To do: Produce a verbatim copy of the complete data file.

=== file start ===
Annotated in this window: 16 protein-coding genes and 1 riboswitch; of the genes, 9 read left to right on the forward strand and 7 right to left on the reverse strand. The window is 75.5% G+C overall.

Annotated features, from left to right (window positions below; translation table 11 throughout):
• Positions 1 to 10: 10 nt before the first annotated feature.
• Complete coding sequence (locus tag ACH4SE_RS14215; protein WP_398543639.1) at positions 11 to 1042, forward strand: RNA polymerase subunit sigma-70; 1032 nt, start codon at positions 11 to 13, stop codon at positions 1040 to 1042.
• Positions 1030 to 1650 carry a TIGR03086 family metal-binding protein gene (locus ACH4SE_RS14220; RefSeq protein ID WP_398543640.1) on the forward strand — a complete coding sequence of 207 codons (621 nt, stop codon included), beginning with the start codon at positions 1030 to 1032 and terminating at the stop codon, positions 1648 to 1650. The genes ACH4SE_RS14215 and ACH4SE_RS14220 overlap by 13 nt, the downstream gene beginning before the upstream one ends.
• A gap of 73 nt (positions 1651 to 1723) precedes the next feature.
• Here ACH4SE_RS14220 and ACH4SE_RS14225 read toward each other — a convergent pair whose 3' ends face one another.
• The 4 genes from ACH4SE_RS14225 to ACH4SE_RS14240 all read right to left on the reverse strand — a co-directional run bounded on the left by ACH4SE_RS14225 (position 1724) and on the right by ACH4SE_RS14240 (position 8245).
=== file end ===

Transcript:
Annotated in this window: 16 protein-coding genes and 1 riboswitch; of the genes, 9 read left to right on the forward strand and 7 right to left on the reverse strand. The window is 75.5% G+C overall.

Annotated features, from left to right (window positions below; translation table 11 throughout):
• Positions 1 to 10: 10 nt before the first annotated feature.
• Complete coding sequence (locus tag ACH4SE_RS14215; protein WP_398543639.1) at positions 11 to 1042, forward strand: RNA polymerase subunit sigma-70; 1032 nt, start codon at positions 11 to 13, stop codon at positions 1040 to 1042.
• Positions 1030 to 1650 carry a TIGR03086 family metal-binding protein gene (locus ACH4SE_RS14220; RefSeq protein ID WP_398543640.1) on the forward strand — a complete coding sequence of 207 codons (621 nt, stop codon included), beginning with the start codon at positions 1030 to 1032 and terminating at the stop codon, positions 1648 to 1650. The genes ACH4SE_RS14215 and ACH4SE_RS14220 overlap by 13 nt, the downstream gene beginning before the upstream one ends.
• A gap of 73 nt (positions 1651 to 1723) precedes the next feature.
• Here ACH4SE_RS14220 and ACH4SE_RS14225 read toward each other — a convergent pair whose 3' ends face one another.
• The 4 genes from ACH4SE_RS14225 to ACH4SE_RS14240 all read right to left on the reverse strand — a co-directional run bounded on the left by ACH4SE_RS14225 (position 1724) and on the right by ACH4SE_RS14240 (position 8245).